Our Director, Phil Bowen, reflects on the Centre's multi-jurisdictional conference on problem-solving justice.
Over the last few months, different political parties have decided to wrestle with each other on the well-worn, muddy turf of who is the toughest on sentencing. It could seem, for those of us who seek to champion justice reform that is rooted in the research of what works, that we are at risk, yet again, of subordinating science for slogans, of choosing rhetoric over research.
Yet in spite of the vicissitudes of our national politics, the evidence remains the evidence: solid, stubborn and unavoidablhe. This week, that evidence infused our national conference on problem-solving courts, and was made live and vital by the collection of practitioners, researchers, commissioners and funders who came together to share what is working to make our justice systems fairer and more effective. We had presentations from practitioners from projects in Glasgow, Belfast, Cardiff, and Birmingham to name but a few. We heard from judges, magistrates, youth justice workers, probation officers and social workers, working in private family law, public family law, youth and adult courts from across the United Kingdom. We heard from people who have been fighting the good fight for decades, and people who are going to be applying the lessons learnt along the way in new problem-solving pilots springing up across the UK.
Across the country, in all the nations of the United Kingdom, we heard the same messages: that many of the people caught in our justice system are capable of change; that combining accountability and help is the smart, evidence-based response; that punishment alone, without rehabilitation and hope, is a dead end. The conference got to see and feel the true impact of their work hearing from a mum who had successfully engaged with her Family Drug and Alcohol Court, and got to witness how youth court can feel to our children and young people through an amazing installation by our partners, Reality Art.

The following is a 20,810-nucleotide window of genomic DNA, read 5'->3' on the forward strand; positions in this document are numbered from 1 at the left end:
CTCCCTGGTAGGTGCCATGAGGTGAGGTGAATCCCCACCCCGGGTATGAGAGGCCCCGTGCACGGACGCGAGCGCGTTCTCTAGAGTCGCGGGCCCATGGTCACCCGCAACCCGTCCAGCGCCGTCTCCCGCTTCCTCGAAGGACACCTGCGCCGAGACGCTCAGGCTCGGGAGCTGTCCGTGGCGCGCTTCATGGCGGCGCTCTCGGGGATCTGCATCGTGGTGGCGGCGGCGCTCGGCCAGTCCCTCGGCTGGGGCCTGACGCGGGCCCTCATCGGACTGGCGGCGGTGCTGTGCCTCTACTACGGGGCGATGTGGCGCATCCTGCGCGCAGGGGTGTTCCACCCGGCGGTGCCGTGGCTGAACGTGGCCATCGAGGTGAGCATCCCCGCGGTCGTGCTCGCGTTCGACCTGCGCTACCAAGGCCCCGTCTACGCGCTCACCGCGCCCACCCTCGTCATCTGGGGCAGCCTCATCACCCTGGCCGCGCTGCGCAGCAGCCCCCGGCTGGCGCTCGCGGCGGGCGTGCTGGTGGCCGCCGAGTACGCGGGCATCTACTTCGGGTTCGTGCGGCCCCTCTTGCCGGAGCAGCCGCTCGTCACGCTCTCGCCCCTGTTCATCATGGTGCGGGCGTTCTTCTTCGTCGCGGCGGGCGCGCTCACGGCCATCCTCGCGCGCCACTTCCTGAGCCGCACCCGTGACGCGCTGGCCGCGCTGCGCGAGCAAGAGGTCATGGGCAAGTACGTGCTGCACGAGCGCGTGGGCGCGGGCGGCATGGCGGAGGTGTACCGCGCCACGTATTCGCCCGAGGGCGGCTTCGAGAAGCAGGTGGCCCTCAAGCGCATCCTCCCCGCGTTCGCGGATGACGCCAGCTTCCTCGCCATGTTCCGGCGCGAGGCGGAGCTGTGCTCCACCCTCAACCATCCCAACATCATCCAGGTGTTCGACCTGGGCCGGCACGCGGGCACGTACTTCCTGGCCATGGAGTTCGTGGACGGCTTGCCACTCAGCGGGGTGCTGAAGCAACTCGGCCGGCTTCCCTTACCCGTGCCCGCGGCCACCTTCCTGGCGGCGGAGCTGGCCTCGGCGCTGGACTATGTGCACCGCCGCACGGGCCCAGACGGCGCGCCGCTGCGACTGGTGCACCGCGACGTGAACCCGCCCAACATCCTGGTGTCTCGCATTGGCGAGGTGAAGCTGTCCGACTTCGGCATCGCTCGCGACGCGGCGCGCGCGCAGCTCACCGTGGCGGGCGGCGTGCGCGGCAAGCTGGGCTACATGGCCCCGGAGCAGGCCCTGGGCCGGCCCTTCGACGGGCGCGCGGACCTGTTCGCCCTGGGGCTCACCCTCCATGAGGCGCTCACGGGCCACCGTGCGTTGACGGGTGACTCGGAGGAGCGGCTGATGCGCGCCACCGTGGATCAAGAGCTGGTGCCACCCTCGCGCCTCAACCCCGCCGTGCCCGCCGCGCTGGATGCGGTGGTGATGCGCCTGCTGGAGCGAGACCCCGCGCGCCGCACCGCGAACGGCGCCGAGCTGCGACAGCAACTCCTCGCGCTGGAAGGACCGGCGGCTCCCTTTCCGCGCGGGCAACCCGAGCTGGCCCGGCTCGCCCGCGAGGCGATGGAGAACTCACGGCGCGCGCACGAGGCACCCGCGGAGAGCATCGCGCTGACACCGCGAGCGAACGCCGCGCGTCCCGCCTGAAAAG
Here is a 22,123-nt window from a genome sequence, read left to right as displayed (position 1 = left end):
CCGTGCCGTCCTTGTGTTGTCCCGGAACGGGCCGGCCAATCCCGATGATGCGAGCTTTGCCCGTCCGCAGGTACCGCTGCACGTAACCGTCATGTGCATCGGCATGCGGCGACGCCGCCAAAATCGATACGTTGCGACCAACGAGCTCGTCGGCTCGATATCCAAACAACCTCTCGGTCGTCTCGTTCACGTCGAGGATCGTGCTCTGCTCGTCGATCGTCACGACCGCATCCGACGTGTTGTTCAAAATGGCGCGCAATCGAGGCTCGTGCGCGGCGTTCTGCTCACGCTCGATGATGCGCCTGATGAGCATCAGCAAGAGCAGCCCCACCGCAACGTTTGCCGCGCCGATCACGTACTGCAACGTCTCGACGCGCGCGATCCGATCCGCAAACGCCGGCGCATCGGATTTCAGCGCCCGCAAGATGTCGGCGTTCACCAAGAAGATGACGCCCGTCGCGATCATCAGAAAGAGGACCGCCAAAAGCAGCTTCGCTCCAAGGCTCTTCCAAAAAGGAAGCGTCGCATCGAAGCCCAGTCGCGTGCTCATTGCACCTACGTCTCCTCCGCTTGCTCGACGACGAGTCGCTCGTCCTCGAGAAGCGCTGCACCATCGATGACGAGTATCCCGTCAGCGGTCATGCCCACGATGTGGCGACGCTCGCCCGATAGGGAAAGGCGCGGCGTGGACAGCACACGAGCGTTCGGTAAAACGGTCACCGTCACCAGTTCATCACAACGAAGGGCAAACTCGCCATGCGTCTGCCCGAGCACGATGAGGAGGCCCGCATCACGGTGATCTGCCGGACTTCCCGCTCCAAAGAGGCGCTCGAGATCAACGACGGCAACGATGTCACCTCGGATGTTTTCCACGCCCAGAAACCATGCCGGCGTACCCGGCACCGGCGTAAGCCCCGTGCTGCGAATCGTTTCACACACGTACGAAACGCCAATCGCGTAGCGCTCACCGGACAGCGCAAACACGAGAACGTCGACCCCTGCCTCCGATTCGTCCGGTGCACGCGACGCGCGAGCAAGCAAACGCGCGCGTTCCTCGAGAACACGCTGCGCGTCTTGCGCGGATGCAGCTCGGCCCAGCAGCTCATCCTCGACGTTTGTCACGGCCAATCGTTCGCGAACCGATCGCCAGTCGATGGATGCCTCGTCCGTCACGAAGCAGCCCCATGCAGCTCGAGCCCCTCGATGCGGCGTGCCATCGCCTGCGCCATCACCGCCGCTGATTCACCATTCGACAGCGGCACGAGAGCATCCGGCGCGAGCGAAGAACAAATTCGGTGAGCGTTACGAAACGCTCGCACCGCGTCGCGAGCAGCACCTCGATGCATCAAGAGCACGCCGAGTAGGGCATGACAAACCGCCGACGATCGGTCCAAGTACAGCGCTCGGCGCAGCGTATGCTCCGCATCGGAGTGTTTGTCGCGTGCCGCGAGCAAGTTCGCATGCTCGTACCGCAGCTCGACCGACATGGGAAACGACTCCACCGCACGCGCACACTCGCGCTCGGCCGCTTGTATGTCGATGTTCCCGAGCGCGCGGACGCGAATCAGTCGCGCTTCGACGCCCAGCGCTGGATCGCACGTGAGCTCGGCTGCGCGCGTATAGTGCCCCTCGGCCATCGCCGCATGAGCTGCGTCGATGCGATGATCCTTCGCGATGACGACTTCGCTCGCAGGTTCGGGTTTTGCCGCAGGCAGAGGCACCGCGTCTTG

Claire Coutinho MP, Minister for Children, Families and Wellbeing at the Department for Education, expressed her strong support for our 14 Family Drug and Alcohol Courts, perhaps the most wide-spread and the most well evidenced set of problem-solving courts in the UK today. Lord Thomas, former Lord Chief Justice for England and Wales, and the current Lady Chief Justice for Northern Ireland, Dame Siobhan Keegan, underlined senior judicial support for the spread of problem-solving across the country.
But, as highlighted by Karyn McCluskey, Chief Executive of Community Justice Scotland, in her closing address, many of us are “impatient for change,” especially when so much of the practice discussed at the conference is strongly rooted in what we know works. We at the Centre can try and shift the dial slowly, by supporting practice to spread on the ground and by building communities of practice, to amplify the voice and the power all those doing such great work. And we will always seek to press for much bigger changes, to influence senior leaders, commissioners and national political leaders to roll out a number of these models of practice so everyone has access to the opportunities that problem-solving courts bring. So, at a time when some people could feel dispirited, it is important to remind ourselves that even when the politics can seem stuck, there is no shortage of people doing the right thing, and working for a fairer and more effective justice system in the future.